Diversity is not an end in itself. It is now widely accepted that the socialization of different points of view, held by women in particular, enriches discussions and decision-making processes.
Supported by the imposition of quotas, the presence of women on boards of directors of listed companies is now becoming significant in Continental Europe and also in the UK. At the same time, many initiatives are encouraging women’s access to key positions in companies and entrepreneurship, with diversity being taken into account in ESG criteria. Finally, for more than five years, a movement in favor of gender diversity in finance and in particular in investment funds has been taking place on a global scale.
In 2020, have these good intentions displayed on all fronts materialized in rality? How can we promote the emergence of this new generation of women who will know how to be wise investors, as well as shareholders of choice or successful leaders?
2. The place of women in 2020: some figures
Many institutional investors now refuse to subscribe to funds whose management teams are exclusively male. Under their direction in particular, the proportion of women in alternative management is growing, while remaining low: in three years it has gone from 17 to 19% of the workforce worldwide (according to the Preqin study of February 20201). In venture capital alone, the share of women rose to 21%.
In support functions (finance, legal, marketing, fundraising, operations, etc.) – there is a significant percentage of women. In these functions, lateral recruitments, outside the investment world, are also simpler. On the other hand, the number of women in investment decision roles remains marginal, and less than 9% of women hold general management positions in large firms that manage Private Equity, debt and real assets (real estate and infrastructure). Carlyle leads the way with almost 50% of the funds managed by women.
France Invest, the trade association for Private Equity organizations in France, flags that the percentage of women in investment teams has increased from 17% to 23%. France Invest commissioned a study published by Deloitte in 2020 on gender diversity in Private Equity involving 318 players in France2. While nearly a third of analysts and account managers are women, only 16% are Managing Directors and 18% Partners – because we include support functions. The same applies to the portfolio companies: women represent less than 30% of the workforce in executive bodies and less than 10% of CEOs or managers. Those numbers are in line with most European countries.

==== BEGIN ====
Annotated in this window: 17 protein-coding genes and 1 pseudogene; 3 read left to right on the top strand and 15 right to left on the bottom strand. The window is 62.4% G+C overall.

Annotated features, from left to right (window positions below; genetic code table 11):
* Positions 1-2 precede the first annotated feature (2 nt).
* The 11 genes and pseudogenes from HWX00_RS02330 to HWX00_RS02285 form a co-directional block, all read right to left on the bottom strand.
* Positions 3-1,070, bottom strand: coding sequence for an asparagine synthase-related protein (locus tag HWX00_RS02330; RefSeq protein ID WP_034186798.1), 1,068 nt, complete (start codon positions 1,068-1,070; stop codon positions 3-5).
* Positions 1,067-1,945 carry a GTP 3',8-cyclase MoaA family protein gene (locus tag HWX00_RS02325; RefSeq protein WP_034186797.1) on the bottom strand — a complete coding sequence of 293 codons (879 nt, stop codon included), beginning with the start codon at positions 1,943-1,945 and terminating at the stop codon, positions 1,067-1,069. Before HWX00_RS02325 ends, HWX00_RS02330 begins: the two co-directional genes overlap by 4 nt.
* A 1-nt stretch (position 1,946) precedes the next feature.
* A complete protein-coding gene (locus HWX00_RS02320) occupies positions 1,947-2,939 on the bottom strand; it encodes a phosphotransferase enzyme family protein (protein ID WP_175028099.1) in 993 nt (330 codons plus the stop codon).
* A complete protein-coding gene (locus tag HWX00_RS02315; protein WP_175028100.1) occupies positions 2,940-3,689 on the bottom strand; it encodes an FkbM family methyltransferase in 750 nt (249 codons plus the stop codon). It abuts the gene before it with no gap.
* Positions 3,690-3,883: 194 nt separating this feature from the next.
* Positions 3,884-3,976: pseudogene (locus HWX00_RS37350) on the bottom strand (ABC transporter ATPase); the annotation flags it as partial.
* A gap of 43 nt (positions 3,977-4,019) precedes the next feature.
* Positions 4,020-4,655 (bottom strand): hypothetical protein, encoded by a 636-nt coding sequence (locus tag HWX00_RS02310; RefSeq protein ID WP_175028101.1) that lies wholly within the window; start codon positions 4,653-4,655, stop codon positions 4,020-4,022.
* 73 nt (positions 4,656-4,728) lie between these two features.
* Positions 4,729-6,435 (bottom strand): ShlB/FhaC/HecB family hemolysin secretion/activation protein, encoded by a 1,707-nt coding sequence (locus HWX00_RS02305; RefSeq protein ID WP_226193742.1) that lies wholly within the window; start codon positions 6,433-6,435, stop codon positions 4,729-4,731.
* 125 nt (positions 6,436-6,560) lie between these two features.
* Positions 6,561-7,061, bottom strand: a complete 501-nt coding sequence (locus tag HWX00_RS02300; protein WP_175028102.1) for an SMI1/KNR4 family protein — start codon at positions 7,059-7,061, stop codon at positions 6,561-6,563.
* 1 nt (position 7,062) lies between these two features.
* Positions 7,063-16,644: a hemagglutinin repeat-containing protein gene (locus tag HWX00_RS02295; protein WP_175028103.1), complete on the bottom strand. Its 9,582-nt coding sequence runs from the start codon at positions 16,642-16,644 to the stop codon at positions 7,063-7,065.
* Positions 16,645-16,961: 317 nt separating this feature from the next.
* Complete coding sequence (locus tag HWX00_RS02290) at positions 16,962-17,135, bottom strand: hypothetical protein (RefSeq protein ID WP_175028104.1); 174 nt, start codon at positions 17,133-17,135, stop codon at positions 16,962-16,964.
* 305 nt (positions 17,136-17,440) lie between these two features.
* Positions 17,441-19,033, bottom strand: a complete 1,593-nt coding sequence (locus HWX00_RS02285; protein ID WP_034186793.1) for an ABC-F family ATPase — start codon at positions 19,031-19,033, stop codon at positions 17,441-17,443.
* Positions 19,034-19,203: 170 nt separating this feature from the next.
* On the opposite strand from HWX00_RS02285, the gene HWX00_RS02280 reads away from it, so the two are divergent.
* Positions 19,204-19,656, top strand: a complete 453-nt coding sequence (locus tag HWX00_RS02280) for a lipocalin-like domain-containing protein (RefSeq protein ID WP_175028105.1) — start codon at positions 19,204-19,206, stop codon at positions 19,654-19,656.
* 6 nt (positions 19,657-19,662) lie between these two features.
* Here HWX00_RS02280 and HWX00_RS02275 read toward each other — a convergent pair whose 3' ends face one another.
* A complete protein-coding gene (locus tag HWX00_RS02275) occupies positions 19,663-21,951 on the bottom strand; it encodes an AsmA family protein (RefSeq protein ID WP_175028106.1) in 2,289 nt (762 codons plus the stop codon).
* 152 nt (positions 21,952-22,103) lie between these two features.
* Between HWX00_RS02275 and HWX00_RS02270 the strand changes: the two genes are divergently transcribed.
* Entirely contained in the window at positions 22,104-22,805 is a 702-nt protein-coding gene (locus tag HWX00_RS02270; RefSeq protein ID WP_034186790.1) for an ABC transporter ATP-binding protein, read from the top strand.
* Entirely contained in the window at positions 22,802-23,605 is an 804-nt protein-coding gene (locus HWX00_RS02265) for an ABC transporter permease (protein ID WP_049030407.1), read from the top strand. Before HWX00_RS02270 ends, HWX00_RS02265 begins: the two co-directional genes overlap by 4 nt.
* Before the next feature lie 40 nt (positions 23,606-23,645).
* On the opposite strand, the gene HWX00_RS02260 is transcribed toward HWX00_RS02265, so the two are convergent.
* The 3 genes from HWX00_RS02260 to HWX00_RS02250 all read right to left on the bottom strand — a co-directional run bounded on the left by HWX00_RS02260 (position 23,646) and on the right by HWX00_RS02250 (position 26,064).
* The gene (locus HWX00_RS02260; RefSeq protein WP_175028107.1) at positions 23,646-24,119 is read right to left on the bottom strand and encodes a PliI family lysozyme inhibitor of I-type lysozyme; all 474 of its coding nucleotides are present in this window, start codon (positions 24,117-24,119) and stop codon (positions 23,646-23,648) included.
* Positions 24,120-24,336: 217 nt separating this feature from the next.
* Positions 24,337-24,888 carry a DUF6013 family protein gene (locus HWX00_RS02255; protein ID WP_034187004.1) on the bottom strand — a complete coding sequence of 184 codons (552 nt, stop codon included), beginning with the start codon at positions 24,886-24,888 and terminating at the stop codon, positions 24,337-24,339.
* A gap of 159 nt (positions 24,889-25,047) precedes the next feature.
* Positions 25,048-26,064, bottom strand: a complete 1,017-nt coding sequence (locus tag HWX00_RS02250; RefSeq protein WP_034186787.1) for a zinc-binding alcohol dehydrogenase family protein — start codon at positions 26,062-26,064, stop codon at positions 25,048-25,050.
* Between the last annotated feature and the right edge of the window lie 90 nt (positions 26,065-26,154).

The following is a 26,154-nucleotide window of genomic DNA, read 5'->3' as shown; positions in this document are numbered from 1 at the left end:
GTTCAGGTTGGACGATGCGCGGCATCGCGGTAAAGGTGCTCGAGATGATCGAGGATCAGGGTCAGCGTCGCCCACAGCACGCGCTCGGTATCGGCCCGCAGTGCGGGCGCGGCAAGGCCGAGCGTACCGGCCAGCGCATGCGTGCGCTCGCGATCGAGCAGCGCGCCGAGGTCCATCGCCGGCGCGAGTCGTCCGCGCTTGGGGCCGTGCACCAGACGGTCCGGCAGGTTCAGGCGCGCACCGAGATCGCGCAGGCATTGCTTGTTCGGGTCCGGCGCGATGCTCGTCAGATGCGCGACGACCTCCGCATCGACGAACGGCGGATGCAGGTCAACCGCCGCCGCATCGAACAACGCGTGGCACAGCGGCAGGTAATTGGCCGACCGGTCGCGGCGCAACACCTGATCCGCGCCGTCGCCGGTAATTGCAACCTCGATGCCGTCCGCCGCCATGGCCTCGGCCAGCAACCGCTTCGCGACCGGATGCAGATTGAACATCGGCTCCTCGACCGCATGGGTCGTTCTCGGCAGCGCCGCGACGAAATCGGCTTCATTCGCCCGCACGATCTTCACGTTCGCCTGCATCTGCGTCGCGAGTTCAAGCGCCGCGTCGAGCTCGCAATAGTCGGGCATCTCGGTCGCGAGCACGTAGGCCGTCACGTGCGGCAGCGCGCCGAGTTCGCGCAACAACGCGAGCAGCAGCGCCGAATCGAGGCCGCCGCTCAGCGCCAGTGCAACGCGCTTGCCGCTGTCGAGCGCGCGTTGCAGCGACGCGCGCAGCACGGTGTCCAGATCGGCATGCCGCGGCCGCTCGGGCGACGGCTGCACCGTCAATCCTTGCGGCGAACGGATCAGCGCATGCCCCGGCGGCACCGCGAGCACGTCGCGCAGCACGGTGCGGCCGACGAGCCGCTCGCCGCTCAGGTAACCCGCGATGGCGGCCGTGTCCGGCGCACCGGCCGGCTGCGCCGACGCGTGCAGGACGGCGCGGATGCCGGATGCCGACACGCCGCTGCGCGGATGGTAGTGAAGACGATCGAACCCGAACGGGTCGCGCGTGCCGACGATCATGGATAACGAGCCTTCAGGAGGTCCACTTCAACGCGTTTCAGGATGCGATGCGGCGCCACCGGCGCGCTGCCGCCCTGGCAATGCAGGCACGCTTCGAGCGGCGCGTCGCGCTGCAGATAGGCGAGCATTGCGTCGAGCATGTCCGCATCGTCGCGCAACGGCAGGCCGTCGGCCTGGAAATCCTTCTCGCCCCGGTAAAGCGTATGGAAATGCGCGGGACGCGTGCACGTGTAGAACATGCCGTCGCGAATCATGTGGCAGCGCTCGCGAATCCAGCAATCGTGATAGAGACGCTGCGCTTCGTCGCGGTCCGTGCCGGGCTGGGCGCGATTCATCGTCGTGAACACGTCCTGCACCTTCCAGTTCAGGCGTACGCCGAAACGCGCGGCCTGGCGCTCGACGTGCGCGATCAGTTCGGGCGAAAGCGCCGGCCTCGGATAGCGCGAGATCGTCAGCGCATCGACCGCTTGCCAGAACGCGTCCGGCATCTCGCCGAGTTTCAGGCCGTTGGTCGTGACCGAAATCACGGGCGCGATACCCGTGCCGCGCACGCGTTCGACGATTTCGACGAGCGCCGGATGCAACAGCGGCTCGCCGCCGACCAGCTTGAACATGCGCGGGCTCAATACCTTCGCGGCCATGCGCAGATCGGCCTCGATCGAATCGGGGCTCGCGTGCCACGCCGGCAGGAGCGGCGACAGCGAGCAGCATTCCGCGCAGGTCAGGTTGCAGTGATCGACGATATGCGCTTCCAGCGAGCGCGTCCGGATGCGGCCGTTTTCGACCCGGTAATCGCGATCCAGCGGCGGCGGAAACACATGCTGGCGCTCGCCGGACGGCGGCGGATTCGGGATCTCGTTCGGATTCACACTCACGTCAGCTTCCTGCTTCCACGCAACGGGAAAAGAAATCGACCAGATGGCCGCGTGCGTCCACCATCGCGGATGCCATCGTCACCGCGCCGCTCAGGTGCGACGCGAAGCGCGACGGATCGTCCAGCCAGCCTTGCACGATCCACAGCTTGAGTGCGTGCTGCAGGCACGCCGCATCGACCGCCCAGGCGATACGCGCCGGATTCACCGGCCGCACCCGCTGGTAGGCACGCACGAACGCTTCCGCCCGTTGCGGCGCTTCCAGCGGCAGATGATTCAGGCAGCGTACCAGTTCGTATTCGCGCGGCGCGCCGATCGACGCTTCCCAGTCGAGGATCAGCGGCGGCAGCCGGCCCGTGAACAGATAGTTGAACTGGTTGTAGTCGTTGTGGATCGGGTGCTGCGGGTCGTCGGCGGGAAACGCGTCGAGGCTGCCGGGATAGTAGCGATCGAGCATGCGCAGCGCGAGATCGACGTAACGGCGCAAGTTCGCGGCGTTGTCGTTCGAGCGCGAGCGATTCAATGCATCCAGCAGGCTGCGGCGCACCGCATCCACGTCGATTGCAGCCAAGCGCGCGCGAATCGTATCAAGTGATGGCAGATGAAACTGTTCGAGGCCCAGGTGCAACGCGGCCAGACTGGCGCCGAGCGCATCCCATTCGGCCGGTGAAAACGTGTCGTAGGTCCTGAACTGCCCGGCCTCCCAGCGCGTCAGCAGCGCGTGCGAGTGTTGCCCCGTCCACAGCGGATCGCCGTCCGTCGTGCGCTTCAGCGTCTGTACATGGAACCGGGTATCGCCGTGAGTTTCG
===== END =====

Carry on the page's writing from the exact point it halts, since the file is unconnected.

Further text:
The problem is not only the recruitment of women, but also their retention. In order to be successful in build-ing a diverse team, the firms need to have recruitment and retention policies as well as KPIs to monitor the progress. The pace of work imposed in funds, such as in investment banking or strategy consulting, is not attractive to younger generations in search of meaning and personal balance. “There is a huge retention problem, since nothing has materially changed at the top… Firms ought to be asking themselves why” says Nori Gerardo Lietz, a senior lecturer at Harvard Business School. Statistically, women continue to censor themselves for these type of positions from junior levels. Recruiters are called upon, but for the recruitment of juniors with 3 to 5 years of experience in banking or consulting, men continue to represent 70 to 80% of the pool of candidates in an age group.
When there are two finalist candidates a man and a woman, it is often the man who is selected, more motivated and sometimes more ambitious, he will often come across as more convincing.
When it comes to access to boards of directors, there is a considerable difference between listed companies and others. Thanks to quotas imposed on listed companies in most countries in Continental Europe, the proportion of female directors now stands between 30 and 40%. In the boards of directors of unlisted companies, the figures are more difficult to access. Women would only represent less than 9% of directors. They are even less numerous in management positions.